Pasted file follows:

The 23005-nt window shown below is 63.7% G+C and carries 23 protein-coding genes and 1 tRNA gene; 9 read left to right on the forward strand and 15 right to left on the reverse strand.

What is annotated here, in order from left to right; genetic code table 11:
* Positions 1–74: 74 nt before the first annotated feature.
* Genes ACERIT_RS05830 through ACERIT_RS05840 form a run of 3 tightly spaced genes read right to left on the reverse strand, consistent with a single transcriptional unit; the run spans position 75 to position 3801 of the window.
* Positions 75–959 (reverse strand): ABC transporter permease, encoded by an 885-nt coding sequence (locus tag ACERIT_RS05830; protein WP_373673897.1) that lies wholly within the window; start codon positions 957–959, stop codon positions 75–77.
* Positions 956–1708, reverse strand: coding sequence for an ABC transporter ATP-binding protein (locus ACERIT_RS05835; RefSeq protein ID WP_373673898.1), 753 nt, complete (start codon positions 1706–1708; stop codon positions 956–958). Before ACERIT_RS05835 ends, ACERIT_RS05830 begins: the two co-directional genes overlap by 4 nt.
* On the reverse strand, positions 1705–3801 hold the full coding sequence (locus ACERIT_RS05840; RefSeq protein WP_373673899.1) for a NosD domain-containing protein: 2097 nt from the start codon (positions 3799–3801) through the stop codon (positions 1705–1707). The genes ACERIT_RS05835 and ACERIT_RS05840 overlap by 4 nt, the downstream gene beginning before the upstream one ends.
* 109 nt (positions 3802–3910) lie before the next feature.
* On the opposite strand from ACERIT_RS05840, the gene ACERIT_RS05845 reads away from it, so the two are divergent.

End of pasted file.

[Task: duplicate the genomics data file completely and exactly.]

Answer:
The 23005-nt window shown below is 63.7% G+C and carries 23 protein-coding genes and 1 tRNA gene; 9 read left to right on the forward strand and 15 right to left on the reverse strand.

What is annotated here, in order from left to right; genetic code table 11:
* Positions 1–74: 74 nt before the first annotated feature.
* Genes ACERIT_RS05830 through ACERIT_RS05840 form a run of 3 tightly spaced genes read right to left on the reverse strand, consistent with a single transcriptional unit; the run spans position 75 to position 3801 of the window.
* Positions 75–959 (reverse strand): ABC transporter permease, encoded by an 885-nt coding sequence (locus tag ACERIT_RS05830; protein WP_373673897.1) that lies wholly within the window; start codon positions 957–959, stop codon positions 75–77.
* Positions 956–1708, reverse strand: coding sequence for an ABC transporter ATP-binding protein (locus ACERIT_RS05835; RefSeq protein ID WP_373673898.1), 753 nt, complete (start codon positions 1706–1708; stop codon positions 956–958). Before ACERIT_RS05835 ends, ACERIT_RS05830 begins: the two co-directional genes overlap by 4 nt.
* On the reverse strand, positions 1705–3801 hold the full coding sequence (locus ACERIT_RS05840; RefSeq protein WP_373673899.1) for a NosD domain-containing protein: 2097 nt from the start codon (positions 3799–3801) through the stop codon (positions 1705–1707). The genes ACERIT_RS05835 and ACERIT_RS05840 overlap by 4 nt, the downstream gene beginning before the upstream one ends.
* 109 nt (positions 3802–3910) lie before the next feature.
* On the opposite strand from ACERIT_RS05840, the gene ACERIT_RS05845 reads away from it, so the two are divergent.